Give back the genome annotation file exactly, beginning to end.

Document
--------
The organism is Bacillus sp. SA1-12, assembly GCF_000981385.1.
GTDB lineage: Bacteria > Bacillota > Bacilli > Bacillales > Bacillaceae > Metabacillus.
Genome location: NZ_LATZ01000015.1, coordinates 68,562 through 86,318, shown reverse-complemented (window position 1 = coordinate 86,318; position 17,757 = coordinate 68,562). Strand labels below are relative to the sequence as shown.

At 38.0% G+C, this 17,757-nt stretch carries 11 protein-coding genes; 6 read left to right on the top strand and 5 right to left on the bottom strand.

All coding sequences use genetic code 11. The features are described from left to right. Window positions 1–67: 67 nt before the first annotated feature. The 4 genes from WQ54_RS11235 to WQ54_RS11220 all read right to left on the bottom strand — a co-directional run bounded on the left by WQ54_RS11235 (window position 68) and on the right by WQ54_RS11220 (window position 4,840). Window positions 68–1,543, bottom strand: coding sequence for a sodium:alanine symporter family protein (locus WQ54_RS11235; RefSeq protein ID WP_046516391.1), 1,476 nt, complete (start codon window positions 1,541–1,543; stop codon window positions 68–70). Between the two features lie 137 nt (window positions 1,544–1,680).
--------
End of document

The organism is Bacillus sp. SA1-12, assembly GCF_000981385.1.
GTDB lineage: Bacteria > Bacillota > Bacilli > Bacillales > Bacillaceae > Metabacillus.
Genome location: NZ_LATZ01000015.1, coordinates 68,562 through 86,318, shown reverse-complemented (window position 1 = coordinate 86,318; position 17,757 = coordinate 68,562). Strand labels below are relative to the sequence as shown.

At 38.0% G+C, this 17,757-nt stretch carries 11 protein-coding genes; 6 read left to right on the top strand and 5 right to left on the bottom strand.

All coding sequences use genetic code 11. The features are described from left to right. Window positions 1–67: 67 nt before the first annotated feature. The 4 genes from WQ54_RS11235 to WQ54_RS11220 all read right to left on the bottom strand — a co-directional run bounded on the left by WQ54_RS11235 (window position 68) and on the right by WQ54_RS11220 (window position 4,840). Window positions 68–1,543, bottom strand: coding sequence for a sodium:alanine symporter family protein (locus WQ54_RS11235; RefSeq protein ID WP_046516391.1), 1,476 nt, complete (start codon window positions 1,541–1,543; stop codon window positions 68–70). Between the two features lie 137 nt (window positions 1,544–1,680).